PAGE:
Sunday, July 11, 2010

Rite Aid's Rite Weight

I don't know if you've noticed, but Rite Aid has their new Wellness + Card.  I decided to go ahead and sign up for one, because I love to save money... Well, I received my card in the mail because I signed up online as opposed to in a store, and I decided to go on the website and look around at some products because I'm going to have some things to pick up soon, such as vitamins. 

So, I log in... and I notice in one of the sidebars, there's this thing called Rite Weight.  Rite Aid has a weight management program?  Hmm... I went ahead and put in my information and I think I like this better than all the other weight management programs out there. 

I was using SparkPeople there for awhile.  I did like it but I didn't... I like that it was helpful in that it would tell you exactly where you should be for pretty much any nutrient.  So, I don't remember what the exact numbers were, but let's say that they recommended for your weight that you get in between 30 and 50 grams of carbs a day.  So you enter exactly what you ate that day (and so many people are registered that you can find just about any food product, and if you can't, you can enter it yourself), and then at the end of the day you submit the information and it tells you how you did. 

So, this was pretty good... but it was a hassle to enter everything (especially when you actually cooked a meal with a lot of when I made a calzone with a lot of veggies inside) and they had all this other stuff that I didn't find beneficial in any way.  Spark point for example!  These things are, in my opinion pointless.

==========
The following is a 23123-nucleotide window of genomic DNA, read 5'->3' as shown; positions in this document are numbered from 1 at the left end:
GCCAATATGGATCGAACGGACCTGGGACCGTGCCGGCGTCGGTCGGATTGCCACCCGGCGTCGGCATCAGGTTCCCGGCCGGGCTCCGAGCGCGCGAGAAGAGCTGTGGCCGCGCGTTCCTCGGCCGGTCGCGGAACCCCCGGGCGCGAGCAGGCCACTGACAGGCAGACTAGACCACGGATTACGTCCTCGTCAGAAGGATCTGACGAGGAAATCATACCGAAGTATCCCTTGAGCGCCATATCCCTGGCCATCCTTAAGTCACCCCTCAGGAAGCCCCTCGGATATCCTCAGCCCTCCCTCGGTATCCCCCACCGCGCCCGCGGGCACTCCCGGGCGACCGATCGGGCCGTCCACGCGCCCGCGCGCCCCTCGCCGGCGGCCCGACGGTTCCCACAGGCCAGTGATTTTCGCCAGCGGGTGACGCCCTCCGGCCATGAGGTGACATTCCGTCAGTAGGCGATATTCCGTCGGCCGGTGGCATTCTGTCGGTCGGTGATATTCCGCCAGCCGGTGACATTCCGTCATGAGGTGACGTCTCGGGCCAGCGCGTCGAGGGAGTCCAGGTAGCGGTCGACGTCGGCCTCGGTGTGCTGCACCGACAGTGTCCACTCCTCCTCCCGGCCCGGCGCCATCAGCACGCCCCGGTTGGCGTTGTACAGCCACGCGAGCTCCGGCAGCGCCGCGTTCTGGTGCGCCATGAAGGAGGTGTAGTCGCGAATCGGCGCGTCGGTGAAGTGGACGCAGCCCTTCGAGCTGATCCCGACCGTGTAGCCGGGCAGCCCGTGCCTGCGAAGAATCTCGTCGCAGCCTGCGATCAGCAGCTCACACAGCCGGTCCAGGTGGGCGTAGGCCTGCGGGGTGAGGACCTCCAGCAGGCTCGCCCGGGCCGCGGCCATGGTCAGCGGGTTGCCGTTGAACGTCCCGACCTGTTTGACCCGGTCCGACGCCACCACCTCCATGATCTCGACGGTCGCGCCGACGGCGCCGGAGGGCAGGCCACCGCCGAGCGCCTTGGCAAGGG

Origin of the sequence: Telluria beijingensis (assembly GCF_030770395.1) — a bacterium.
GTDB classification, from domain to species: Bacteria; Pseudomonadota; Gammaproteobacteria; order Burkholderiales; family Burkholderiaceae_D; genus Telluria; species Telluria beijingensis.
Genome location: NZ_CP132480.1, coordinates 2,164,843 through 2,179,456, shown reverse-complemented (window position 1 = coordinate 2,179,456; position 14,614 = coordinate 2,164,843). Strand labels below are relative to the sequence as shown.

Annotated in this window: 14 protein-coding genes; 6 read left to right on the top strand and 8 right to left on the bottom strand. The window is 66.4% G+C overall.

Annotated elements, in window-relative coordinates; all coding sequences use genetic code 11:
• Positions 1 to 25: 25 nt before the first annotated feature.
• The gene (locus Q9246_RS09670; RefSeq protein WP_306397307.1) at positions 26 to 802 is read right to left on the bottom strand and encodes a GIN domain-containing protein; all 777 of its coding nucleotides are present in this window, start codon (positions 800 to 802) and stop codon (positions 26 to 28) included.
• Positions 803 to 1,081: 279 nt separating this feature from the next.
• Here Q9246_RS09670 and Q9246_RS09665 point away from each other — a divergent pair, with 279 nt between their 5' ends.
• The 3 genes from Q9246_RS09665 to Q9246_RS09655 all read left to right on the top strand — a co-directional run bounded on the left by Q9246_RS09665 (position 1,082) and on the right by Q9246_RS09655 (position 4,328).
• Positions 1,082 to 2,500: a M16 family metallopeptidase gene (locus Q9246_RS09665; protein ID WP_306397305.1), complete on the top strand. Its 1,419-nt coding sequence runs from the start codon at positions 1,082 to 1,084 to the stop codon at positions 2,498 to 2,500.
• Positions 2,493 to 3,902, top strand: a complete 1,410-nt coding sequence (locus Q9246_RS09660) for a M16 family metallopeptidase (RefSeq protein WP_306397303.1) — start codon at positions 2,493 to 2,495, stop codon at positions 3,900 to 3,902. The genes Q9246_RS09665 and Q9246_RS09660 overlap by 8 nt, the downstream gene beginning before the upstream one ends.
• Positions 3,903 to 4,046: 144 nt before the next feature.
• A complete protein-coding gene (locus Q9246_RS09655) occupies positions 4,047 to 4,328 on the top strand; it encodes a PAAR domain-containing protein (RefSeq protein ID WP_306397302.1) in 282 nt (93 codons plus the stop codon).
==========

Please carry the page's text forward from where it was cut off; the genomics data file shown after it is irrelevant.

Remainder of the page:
Okay, well this post isn't about SparkPeople, its about Rite Weight.

This isn't as interactive as other sites that I've noticed... There's a pdf file for you to print off your own daily log.  On here you can write down your meals and daily activity, etc.  They also have another page with what you should eat daily.  So, let's use protein for example.  The guide says that you should eat some form of protein with every meal.  This includes Meat/Poultry, Dairy, Seafood, and Vegetarian sources.  The guide will also tell you approx. how many grams of proteins and carbs are in each of these, by weight.  So that's probably the only downside, I don't generally weigh my meat before cooking it (not that I even eat meat, anyways...). 

They also give you a menu guide, but this is only a guide... Not something rigid like other weight-loss plans.  The site also has a frequently asked question section and a lifestyle test you can take.  If you take the lifestyle test, be prepared to enter your waist measurements and such... I was expecting questions more like "How many hours of cardio do you get a week?", not "What is your waist measurement in inches?" and such.

Another thing that I like about this is you're not able to enter your goal weight.  Not being able to enter your goal weight will lean towards more realistic results.  I'm 5' and almost 160lbs.  I would love to weigh 110lbs, but at this point in time, that is entirely unrealistic.  They give you a 10-week goal of losing 10% of your current  weight.  And you're able to update this on your own, as you weigh yourself.  I entered my beginning weight as 157lbs, therefore, my goal in the end of 10-weeks is about 140.  This seems doable.  And then the more weight you lose, the harder it is going to be to lose large amounts of weight.  Therefore, this makes more sense than me stating at the beginning that I want to look like a twig at the end.

So, I just wanted to share this because I'm sure if you're in the market to look for weight-loss assistance, Rite Aid wouldn't be your first choice.  But if you're interested in checking it out, go ahead and click here.  & Good luck on your weight loss goals!

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